On January 3, the Equal Employment Opportunity Commission issued final regulations intended to increase the number of individuals with disabilities employed by federal agencies. The new regulations require that each federal agency aim to have a workforce of which 12 percent have disabilities and 2 percent of that 12 percent have “targeted” or severe disabilities. A list of targeted disabilities is found in the EEOC’s Q&A on the final regulations.
As part of the regulations, federal agencies are also required to provide personal assistance services, such as assistance with eating or using the restroom. However, such services do not include medical care.
These regulations, if they take effect, will apply only to federal agencies. They will not apply to private employers, or to local or state governments.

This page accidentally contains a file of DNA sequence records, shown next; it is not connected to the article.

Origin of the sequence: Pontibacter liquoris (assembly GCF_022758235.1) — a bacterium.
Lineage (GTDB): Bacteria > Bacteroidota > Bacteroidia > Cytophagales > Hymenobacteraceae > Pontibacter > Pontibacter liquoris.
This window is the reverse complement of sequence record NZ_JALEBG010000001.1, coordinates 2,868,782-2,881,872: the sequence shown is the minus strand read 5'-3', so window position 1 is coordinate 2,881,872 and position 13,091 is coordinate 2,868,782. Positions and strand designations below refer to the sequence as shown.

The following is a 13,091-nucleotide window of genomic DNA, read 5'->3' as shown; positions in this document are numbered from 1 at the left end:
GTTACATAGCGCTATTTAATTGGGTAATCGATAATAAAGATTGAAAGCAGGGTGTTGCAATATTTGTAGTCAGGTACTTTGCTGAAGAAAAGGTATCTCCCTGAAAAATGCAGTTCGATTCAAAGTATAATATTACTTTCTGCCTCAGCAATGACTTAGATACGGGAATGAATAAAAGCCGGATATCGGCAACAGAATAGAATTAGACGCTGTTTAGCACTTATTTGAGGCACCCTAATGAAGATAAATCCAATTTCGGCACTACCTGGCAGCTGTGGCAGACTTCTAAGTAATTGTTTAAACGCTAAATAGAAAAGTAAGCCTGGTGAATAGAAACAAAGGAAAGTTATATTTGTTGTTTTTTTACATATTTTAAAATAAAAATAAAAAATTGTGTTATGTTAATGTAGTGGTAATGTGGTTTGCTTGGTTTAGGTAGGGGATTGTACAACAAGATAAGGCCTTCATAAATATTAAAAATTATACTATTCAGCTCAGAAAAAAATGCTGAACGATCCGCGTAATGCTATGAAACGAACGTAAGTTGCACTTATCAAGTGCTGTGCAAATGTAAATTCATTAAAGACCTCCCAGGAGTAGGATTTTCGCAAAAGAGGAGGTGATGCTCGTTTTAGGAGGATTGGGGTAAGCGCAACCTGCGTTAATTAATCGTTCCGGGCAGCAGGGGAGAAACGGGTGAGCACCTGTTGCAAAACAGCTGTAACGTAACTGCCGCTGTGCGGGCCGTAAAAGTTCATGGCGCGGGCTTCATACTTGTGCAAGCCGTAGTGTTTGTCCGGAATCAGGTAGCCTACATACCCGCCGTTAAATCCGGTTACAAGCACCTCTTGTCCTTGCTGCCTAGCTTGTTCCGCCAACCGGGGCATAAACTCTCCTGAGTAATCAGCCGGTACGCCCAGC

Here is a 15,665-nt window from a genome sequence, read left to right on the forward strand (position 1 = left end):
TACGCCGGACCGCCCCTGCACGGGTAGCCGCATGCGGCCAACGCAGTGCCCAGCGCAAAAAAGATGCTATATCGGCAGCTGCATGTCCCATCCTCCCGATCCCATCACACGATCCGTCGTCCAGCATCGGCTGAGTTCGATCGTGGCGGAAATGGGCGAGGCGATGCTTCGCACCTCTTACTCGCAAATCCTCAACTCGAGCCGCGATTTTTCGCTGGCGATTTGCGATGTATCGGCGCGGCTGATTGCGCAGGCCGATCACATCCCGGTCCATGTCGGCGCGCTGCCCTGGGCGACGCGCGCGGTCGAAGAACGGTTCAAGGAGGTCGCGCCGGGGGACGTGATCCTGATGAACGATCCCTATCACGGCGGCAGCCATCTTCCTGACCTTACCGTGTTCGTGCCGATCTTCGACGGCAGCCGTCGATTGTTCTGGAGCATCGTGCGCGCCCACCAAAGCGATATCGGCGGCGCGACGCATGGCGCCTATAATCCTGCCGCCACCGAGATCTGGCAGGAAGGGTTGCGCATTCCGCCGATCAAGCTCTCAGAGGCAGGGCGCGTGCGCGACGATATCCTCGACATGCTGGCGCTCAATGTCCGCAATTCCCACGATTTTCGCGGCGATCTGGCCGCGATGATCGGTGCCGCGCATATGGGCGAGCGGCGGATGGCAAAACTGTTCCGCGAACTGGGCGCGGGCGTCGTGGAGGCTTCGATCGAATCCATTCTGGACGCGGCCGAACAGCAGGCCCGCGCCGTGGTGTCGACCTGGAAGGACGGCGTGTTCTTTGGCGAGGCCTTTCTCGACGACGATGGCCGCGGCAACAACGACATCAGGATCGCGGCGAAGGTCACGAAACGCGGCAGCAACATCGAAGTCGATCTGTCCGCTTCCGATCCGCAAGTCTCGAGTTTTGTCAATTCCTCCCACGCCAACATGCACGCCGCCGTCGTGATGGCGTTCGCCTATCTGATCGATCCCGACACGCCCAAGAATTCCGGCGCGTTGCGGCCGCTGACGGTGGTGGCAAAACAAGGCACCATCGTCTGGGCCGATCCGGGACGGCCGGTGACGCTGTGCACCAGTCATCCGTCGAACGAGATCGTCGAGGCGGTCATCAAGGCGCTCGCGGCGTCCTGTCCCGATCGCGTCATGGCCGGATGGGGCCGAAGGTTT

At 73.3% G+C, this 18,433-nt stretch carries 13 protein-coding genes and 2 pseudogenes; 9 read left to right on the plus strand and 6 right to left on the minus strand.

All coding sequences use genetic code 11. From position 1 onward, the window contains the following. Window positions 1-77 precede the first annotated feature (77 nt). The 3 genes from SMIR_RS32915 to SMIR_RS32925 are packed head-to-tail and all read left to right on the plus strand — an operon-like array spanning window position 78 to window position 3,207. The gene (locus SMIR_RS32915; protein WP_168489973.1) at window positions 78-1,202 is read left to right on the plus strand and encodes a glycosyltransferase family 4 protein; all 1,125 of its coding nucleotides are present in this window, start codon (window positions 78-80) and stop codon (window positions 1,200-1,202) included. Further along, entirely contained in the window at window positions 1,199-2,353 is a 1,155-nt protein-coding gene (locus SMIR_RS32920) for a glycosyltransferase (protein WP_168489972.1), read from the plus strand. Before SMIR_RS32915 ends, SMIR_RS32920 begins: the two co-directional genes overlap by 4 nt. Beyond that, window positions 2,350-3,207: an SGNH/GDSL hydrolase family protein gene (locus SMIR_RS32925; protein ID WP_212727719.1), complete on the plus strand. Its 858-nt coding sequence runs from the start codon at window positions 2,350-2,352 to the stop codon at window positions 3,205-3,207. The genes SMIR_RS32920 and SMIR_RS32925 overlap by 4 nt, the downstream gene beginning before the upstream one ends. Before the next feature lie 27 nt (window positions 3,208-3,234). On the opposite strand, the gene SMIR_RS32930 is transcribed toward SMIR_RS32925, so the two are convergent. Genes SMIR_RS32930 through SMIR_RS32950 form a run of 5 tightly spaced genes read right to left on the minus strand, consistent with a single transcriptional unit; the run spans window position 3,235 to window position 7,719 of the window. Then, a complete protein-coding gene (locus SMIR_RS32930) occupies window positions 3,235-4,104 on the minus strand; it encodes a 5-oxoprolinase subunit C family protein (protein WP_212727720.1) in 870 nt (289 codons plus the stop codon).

This affirmative action rule for the federal government is significantly broader than the requirements that apply to federal contractors. The regulations implementing Section 503 of the Rehabilitation Act set a national utilization goal of 7 percent for each job group within a contractor’s workforce and do not set a separate goal for targeted disabilities.
Although the rule will not be enforced until January 3, 2018, the effective date is March 6, 2017. Because the rule has not yet become effective, it is subject to the Trump Administration’s “regulatory freeze,” which delays all yet-to-become-effective regulations until 60 days from the Inauguration, which took place on January 20. With respect to this particular rule, the freeze would result in a two-week delay of the effective date, until March 20, 2017. However, the EEOC could propose a formal rule to further delay this effective date as permitted by the President’s Memorandum on pending regulations.
Even if the rule does take effect, the President’s hiring freeze may render the rule moot for many federal agencies and agency positions.